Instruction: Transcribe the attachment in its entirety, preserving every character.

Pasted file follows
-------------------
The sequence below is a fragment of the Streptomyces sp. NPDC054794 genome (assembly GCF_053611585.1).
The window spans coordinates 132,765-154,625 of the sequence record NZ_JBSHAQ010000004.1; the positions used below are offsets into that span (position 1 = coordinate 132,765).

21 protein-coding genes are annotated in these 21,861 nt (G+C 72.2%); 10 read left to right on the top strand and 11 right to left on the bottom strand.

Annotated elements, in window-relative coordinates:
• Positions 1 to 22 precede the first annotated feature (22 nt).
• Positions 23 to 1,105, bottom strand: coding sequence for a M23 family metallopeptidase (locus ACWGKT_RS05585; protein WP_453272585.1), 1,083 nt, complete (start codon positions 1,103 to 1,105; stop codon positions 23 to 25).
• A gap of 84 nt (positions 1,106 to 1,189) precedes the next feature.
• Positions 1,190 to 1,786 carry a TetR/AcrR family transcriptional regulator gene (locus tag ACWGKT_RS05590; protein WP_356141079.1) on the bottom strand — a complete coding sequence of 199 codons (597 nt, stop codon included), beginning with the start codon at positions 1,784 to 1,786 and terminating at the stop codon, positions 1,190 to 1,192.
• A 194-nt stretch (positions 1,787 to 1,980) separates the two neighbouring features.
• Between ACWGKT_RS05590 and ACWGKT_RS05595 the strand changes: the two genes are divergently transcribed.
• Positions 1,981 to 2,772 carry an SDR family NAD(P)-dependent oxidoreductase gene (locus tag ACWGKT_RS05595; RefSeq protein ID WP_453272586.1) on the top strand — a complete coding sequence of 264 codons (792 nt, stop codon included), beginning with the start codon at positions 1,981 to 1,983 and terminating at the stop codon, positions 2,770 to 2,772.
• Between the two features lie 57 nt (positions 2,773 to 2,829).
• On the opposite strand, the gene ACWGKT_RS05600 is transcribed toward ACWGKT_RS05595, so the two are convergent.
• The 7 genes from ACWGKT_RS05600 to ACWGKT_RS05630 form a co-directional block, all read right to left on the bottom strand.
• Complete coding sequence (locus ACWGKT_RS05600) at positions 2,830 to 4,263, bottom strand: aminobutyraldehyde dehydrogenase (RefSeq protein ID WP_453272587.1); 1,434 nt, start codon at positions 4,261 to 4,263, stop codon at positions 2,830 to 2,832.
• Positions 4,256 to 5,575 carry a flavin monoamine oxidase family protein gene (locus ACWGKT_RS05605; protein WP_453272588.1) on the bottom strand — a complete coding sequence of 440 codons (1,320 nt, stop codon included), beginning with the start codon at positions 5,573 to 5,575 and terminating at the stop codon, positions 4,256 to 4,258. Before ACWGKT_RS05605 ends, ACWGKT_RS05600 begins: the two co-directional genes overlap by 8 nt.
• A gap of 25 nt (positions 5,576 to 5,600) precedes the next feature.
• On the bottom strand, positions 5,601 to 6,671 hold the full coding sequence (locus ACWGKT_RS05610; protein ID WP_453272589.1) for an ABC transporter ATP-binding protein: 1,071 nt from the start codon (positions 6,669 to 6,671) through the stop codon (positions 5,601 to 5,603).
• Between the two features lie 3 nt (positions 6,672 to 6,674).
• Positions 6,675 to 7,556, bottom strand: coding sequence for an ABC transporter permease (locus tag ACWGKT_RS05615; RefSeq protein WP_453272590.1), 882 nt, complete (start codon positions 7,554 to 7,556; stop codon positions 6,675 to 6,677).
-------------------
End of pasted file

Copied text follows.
The sequence below is a fragment of the Streptomyces sp. NPDC054794 genome (assembly GCF_053611585.1).
The window spans coordinates 132,765-154,625 of the sequence record NZ_JBSHAQ010000004.1; the positions used below are offsets into that span (position 1 = coordinate 132,765).

21 protein-coding genes are annotated in these 21,861 nt (G+C 72.2%); 10 read left to right on the top strand and 11 right to left on the bottom strand.

Annotated elements, in window-relative coordinates:
• Positions 1 to 22 precede the first annotated feature (22 nt).
• Positions 23 to 1,105, bottom strand: coding sequence for a M23 family metallopeptidase (locus ACWGKT_RS05585; protein WP_453272585.1), 1,083 nt, complete (start codon positions 1,103 to 1,105; stop codon positions 23 to 25).
• A gap of 84 nt (positions 1,106 to 1,189) precedes the next feature.
• Positions 1,190 to 1,786 carry a TetR/AcrR family transcriptional regulator gene (locus tag ACWGKT_RS05590; protein WP_356141079.1) on the bottom strand — a complete coding sequence of 199 codons (597 nt, stop codon included), beginning with the start codon at positions 1,784 to 1,786 and terminating at the stop codon, positions 1,190 to 1,192.
• A 194-nt stretch (positions 1,787 to 1,980) separates the two neighbouring features.
• Between ACWGKT_RS05590 and ACWGKT_RS05595 the strand changes: the two genes are divergently transcribed.
• Positions 1,981 to 2,772 carry an SDR family NAD(P)-dependent oxidoreductase gene (locus tag ACWGKT_RS05595; RefSeq protein ID WP_453272586.1) on the top strand — a complete coding sequence of 264 codons (792 nt, stop codon included), beginning with the start codon at positions 1,981 to 1,983 and terminating at the stop codon, positions 2,770 to 2,772.
• Between the two features lie 57 nt (positions 2,773 to 2,829).
• On the opposite strand, the gene ACWGKT_RS05600 is transcribed toward ACWGKT_RS05595, so the two are convergent.
• The 7 genes from ACWGKT_RS05600 to ACWGKT_RS05630 form a co-directional block, all read right to left on the bottom strand.
• Complete coding sequence (locus ACWGKT_RS05600) at positions 2,830 to 4,263, bottom strand: aminobutyraldehyde dehydrogenase (RefSeq protein ID WP_453272587.1); 1,434 nt, start codon at positions 4,261 to 4,263, stop codon at positions 2,830 to 2,832.
• Positions 4,256 to 5,575 carry a flavin monoamine oxidase family protein gene (locus ACWGKT_RS05605; protein WP_453272588.1) on the bottom strand — a complete coding sequence of 440 codons (1,320 nt, stop codon included), beginning with the start codon at positions 5,573 to 5,575 and terminating at the stop codon, positions 4,256 to 4,258. Before ACWGKT_RS05605 ends, ACWGKT_RS05600 begins: the two co-directional genes overlap by 8 nt.
• A gap of 25 nt (positions 5,576 to 5,600) precedes the next feature.
• On the bottom strand, positions 5,601 to 6,671 hold the full coding sequence (locus ACWGKT_RS05610; protein ID WP_453272589.1) for an ABC transporter ATP-binding protein: 1,071 nt from the start codon (positions 6,669 to 6,671) through the stop codon (positions 5,601 to 5,603).
• Between the two features lie 3 nt (positions 6,672 to 6,674).
• Positions 6,675 to 7,556, bottom strand: coding sequence for an ABC transporter permease (locus tag ACWGKT_RS05615; RefSeq protein WP_453272590.1), 882 nt, complete (start codon positions 7,554 to 7,556; stop codon positions 6,675 to 6,677).